ALBANY -- Dominique Reid was coming off a 1,000-yard rushing season, playing behind a massive returning offensive line and was part of playoff team as a junior.
He expected his senior year to be just as dynamic. Things didn't go the way Monroe High planned or the way Reid envisioned. The Tornadoes were eliminated from the playoff race last week and the shifty senior's rushing yards in a new spread offensive scheme won't approach last year's totals.
But guess what? Reid's not complaining about it.
"I wanted to have more rushing yards, but I did whatever the team needed me to do," said Reid, the 5-foot-8, 170-pound speedster.
Reid carried the load as a junior last year after Dominique Lumpkin got banged up, running for 1,053 yards and 10 touchdowns on 153 carries and was the second leading receiver on the team with 168 yards and a score.
A change on offense meant a change in Reid's mindset as a senior.
"Last year, we had a real good fullback (and) had a lot of I-back (formations)," Monroe head coach Charles Truitt said. "We really didn't have that fullback (this year) we've been accustomed to having, so it put us in a situation of a lot of one-back sets. It sort of took away from some of Dominique's stats."
Reid didn't cry about it. With junior Brandon Gordon able to handle some of the rushing duties, Reid moved to slot back and put his pass-catching abilities to use. His rushing totals are down, but his receiving totals have skyrocketed.
"He's an all-around player this year," said senior offensive tackle Bryan Chamberlain, who is also Reid's cousin. "Whatever position we needed him at, he did it."
Reid, who ran a 4.3 40-yard dash at a combine in Valdosta last summer, has seven receiving touchdowns this season to go along with five rushing scores. Truitt said his senior all-purpose back came to work every day and found a new way to shine on a team full of playmakers.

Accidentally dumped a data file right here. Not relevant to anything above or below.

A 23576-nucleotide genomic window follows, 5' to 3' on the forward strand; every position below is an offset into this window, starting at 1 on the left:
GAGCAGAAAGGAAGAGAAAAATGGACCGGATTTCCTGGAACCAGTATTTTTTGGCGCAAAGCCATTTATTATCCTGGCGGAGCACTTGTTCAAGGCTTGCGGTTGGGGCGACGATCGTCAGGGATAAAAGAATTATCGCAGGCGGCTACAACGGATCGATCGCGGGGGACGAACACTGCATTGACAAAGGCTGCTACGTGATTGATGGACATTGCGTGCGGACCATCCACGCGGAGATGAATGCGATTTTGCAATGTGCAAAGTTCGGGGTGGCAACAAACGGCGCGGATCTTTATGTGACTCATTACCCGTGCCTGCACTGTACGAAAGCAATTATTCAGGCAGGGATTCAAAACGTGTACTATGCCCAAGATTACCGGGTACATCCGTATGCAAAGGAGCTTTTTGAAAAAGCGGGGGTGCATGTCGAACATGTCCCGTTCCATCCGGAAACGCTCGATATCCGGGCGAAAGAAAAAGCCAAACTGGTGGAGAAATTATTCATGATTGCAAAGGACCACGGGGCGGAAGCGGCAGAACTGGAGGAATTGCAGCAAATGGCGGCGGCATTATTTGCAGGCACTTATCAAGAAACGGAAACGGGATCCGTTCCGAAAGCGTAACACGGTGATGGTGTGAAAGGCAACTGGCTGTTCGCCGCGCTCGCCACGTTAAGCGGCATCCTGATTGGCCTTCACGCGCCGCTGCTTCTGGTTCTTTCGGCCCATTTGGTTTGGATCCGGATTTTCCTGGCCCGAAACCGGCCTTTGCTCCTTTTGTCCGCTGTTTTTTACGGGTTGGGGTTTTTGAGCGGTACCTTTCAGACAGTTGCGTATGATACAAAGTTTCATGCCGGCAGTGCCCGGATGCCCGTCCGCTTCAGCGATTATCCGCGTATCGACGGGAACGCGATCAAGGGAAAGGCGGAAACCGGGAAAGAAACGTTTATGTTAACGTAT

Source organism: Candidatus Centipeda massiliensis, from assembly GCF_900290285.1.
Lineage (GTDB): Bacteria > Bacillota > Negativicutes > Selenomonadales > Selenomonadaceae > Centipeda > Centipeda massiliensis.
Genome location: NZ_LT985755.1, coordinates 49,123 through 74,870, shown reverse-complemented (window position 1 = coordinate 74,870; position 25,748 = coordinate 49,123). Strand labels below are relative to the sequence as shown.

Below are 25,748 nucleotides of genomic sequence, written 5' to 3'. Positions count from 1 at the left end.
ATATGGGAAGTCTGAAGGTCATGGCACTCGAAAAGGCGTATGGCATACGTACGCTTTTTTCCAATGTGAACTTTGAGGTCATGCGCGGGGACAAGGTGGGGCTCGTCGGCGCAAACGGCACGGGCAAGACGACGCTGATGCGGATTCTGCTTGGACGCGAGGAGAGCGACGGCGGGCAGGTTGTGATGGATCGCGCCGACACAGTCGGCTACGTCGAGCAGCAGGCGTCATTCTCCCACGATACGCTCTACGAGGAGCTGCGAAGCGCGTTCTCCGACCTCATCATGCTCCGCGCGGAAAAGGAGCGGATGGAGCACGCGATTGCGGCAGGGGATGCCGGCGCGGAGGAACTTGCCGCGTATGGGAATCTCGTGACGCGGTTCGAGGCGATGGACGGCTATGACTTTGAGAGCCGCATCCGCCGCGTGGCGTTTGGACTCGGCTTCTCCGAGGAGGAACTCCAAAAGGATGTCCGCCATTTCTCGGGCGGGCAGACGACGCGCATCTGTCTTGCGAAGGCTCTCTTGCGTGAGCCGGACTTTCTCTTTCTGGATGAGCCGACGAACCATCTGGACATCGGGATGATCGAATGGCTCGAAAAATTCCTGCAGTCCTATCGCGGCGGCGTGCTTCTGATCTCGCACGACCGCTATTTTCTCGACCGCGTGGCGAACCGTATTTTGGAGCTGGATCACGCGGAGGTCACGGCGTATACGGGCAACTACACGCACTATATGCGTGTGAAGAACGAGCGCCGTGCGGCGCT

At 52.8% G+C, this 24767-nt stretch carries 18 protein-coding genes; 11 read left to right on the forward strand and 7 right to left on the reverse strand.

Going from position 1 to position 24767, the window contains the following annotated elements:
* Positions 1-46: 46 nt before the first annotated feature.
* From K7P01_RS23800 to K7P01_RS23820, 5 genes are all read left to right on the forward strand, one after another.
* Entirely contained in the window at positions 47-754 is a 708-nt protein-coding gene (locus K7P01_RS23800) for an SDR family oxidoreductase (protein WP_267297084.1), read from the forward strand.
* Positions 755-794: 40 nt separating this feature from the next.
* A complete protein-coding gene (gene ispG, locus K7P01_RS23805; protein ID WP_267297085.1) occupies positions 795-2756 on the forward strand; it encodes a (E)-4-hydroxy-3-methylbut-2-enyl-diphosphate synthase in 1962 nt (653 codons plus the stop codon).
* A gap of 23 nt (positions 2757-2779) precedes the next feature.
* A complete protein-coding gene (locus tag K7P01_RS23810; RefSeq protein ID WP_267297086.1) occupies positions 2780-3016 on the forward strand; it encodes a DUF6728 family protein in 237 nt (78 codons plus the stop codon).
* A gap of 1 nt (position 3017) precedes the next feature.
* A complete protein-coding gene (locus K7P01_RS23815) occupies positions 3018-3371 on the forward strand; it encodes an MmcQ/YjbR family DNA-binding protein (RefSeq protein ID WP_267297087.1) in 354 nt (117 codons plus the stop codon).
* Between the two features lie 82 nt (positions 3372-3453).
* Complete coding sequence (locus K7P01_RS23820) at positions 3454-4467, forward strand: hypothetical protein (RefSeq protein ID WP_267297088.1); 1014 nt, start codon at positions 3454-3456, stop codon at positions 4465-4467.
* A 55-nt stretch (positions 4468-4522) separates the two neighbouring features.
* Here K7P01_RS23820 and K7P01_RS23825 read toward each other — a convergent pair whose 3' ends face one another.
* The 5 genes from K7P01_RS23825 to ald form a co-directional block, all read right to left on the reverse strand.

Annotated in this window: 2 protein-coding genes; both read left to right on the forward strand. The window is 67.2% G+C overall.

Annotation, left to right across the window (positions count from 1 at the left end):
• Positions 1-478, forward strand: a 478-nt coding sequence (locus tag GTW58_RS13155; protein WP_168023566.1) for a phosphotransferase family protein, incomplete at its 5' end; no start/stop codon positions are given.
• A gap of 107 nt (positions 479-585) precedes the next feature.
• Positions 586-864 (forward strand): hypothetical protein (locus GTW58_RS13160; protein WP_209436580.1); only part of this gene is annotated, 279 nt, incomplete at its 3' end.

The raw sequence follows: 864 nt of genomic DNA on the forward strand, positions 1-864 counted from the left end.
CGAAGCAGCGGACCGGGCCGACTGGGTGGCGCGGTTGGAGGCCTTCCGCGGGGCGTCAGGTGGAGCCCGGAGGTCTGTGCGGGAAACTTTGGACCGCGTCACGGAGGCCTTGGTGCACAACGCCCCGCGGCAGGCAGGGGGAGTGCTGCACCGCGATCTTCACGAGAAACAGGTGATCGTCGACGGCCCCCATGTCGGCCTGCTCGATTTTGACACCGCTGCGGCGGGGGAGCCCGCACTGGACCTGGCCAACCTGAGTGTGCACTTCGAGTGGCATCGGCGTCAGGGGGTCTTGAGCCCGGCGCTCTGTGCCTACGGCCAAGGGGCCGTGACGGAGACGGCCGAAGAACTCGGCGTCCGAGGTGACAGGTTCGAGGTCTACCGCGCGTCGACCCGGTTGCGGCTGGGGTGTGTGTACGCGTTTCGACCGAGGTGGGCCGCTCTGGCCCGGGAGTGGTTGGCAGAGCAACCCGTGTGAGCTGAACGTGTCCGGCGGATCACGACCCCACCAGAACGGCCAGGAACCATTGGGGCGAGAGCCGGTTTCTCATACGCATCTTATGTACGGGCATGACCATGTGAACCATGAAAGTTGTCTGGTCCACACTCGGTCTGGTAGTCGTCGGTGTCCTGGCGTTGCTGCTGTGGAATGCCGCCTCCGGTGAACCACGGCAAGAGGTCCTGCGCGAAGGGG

"The one thing I can say about Dominique ... he's a gamer," Truitt said. "He comes to practice regardless of his stats and practices hard. I respect that about him. Sometimes stats are sacrificed for the betterment of the team."
Reid likes the idea of being that quick slot receiver, which may suit him better at the next level.
"I can use my speed to get the ball in different spots," said Reid, a member of Monroe's state power track team.
He has a full ride waiting on him at Fort Valley State, where he says Wildcats head coach Donald Pittman wants him to play the slot. Reid's brother, Tony, is a junior there and plays a variety of positions, something the younger sibling could duplicate.
Reid said he admires the late Washington Redskins safety Sean Taylor, but admitted "my role model is really my brother."
Reid has also visited Georgia Tech with Chamberlain, a Yellow Jacket commit, and has been offered a partial scholarship there.
Reid's raw speed will give him a shot to play somewhere, his head coach said.
"With the speed he has, we try to get him matched up one-on-one (at receiver)," Truitt said. "A team might not look at him like a true tailback, so that gives him some versatility at the next level."
Reid won't be in the playoffs this year -- although there are two bragging-rights games remaining on the schedule against Dougherty and Westover that he'd love to win. And he won't be approaching the 1,000-yard rushing season he had as a junior.
It had a lot to do with a new offensive scheme and it had a lot to do with a change in position.
But most importantly, "It had a lot to do with him being a team player," Chamberlain said.